Where’s Enbridge?

Ads for the Northern Gateway pipeline are everywhere in B.C., but the company that spawned them has gone into hiding.

by Leslie Anthony

It’s spring, and the best part of that season in Canada—in conjunction with all the new outdoor recreation it brings us—is a nightly dose of hockey in the form of the NHL’s annual Stanley Cup Playoffs. Viewership is very high for the protracted, high-energy sporting series that lasts well into June, so television ads naturally cost fat stacks. Across the country we all watch, but we don’t all see the same ads. Here in B.C., our hockey viewing has been soiled by a steady diet of nauseating ads: after losing a non-binding plebiscite in Kitimat over its proposed Northern Gateway pipeline and with opposition to the project steadily growing, oil company Enbridge—in no small part aided by the Harper government and probably your tax dollars—has spent hundreds of millions of dollars on advertising to make this pipeline seem like a low-impact walk in the park, as well as to divorce their tarnished company name from it.

To say that those who value the raw beauty, ecosystems, fisheries, tourism and unparalleled outdoor recreation of the B.C. coast are sad, disappointed or upset by the renewed vigour of this misguided campaign—via endless television commercials and every Internet portal you can imagine (although I’m sure most of these are only visible to targeted B.C. residents)—would be putting it mildly. Enraged is more the sentiment, and Enbridge deserves every molecule of anger directed at it.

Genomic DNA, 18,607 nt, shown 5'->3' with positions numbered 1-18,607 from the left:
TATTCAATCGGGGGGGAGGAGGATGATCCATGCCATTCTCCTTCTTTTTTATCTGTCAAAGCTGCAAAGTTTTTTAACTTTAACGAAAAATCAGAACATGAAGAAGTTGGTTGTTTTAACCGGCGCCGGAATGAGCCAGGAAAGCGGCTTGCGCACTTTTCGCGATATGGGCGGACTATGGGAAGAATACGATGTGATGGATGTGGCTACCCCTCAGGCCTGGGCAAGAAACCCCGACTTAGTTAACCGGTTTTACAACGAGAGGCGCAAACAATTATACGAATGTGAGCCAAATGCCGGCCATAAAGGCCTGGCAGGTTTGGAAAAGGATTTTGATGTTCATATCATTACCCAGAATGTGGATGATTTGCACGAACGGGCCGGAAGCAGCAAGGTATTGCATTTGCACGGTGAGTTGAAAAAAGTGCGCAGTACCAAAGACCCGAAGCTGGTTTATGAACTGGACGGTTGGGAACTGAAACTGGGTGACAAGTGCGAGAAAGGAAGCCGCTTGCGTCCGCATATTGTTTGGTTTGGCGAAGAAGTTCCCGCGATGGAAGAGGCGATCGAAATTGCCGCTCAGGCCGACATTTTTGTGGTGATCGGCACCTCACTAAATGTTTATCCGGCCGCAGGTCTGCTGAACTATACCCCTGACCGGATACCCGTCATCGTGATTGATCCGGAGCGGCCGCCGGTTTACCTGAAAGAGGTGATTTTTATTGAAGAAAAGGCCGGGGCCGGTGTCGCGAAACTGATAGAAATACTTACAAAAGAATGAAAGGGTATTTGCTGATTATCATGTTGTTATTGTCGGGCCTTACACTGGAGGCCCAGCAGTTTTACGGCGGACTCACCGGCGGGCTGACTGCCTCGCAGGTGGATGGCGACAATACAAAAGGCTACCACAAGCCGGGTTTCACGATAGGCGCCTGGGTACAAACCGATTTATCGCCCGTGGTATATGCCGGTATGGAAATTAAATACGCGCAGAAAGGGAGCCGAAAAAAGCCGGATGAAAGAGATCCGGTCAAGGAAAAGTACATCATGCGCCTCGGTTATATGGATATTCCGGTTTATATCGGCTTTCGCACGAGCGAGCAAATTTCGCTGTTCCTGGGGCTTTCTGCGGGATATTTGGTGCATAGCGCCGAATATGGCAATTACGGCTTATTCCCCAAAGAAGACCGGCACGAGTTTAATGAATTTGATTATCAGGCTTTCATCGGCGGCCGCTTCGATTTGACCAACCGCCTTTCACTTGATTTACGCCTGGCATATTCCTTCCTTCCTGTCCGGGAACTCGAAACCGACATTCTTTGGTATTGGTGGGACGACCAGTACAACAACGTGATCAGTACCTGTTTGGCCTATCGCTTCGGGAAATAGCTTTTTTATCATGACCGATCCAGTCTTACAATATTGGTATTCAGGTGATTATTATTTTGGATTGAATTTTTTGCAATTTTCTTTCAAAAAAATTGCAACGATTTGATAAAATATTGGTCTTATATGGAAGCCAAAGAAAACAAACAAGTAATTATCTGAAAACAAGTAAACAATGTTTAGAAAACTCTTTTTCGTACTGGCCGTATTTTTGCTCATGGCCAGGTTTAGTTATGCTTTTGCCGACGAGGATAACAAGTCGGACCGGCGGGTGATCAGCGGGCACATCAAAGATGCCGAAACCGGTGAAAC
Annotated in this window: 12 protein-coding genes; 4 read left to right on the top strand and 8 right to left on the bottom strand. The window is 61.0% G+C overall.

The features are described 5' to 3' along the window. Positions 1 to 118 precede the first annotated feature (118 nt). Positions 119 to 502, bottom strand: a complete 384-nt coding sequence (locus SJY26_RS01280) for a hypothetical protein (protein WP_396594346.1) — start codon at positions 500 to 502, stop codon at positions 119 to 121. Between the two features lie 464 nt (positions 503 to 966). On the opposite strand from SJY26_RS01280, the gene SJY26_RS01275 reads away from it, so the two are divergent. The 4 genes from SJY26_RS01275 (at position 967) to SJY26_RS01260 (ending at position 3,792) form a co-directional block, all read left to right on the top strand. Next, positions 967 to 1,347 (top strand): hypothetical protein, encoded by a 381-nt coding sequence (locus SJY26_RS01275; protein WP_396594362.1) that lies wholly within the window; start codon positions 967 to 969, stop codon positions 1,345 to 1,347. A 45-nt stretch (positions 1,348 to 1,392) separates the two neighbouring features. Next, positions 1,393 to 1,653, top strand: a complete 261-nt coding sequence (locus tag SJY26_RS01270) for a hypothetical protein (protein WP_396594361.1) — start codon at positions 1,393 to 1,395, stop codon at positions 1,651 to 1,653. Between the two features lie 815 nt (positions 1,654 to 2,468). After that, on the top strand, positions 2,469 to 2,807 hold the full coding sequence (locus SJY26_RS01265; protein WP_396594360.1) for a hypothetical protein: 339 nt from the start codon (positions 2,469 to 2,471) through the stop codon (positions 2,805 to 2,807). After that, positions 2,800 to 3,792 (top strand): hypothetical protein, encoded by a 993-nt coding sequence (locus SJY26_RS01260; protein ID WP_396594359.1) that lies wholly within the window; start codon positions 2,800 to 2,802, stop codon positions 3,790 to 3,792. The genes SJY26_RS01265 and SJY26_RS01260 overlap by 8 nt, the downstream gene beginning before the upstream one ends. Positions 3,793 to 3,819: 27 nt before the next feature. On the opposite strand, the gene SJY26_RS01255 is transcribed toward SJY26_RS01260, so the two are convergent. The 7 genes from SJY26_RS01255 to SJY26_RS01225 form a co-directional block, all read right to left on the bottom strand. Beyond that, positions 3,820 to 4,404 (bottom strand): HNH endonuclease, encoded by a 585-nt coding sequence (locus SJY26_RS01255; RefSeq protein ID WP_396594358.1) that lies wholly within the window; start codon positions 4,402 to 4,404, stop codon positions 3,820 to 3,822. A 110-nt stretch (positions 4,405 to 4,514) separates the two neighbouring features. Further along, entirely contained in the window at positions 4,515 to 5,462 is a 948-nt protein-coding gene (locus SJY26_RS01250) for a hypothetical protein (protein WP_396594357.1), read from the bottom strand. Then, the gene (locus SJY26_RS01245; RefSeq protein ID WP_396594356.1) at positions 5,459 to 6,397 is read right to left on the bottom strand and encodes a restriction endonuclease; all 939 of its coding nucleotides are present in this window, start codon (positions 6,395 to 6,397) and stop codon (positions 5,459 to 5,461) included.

Whereas earlier ads promulgated the message that Canadians need pipelines and Alberta tarsands oil (“it’s more than a pipeline, it’s a path to the future”), that message understandably rang hollow in the face of repeated spills, climate change realities and a sheer absurdity that could be grasped by even a Grade 5 student. The latest round of ads, however, are more insidious, spun with classic heartstring-tugging, image-makeover PR: warm hues, green and blue to the horizons, children playing in a mossy forest, assurances that the pipeline will use previously disrupted land along 70% of its route (without mentioning that some of it has already reverted to its natural state of forest) and that project peeps (who are suddenly environmentalists doncha know) are working hard to meet the 209 conditions set out by the National Energy Board’s lackey Joint Review Panel in their indefensible recommendation to approve the pipeline (of 1,200 or so people who spoke at JRP hearings over the course of 18 months, only two spoke in favour of the project).

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North Slope crude oil travels 800 miles through this pipeline
The path to a disastrous future.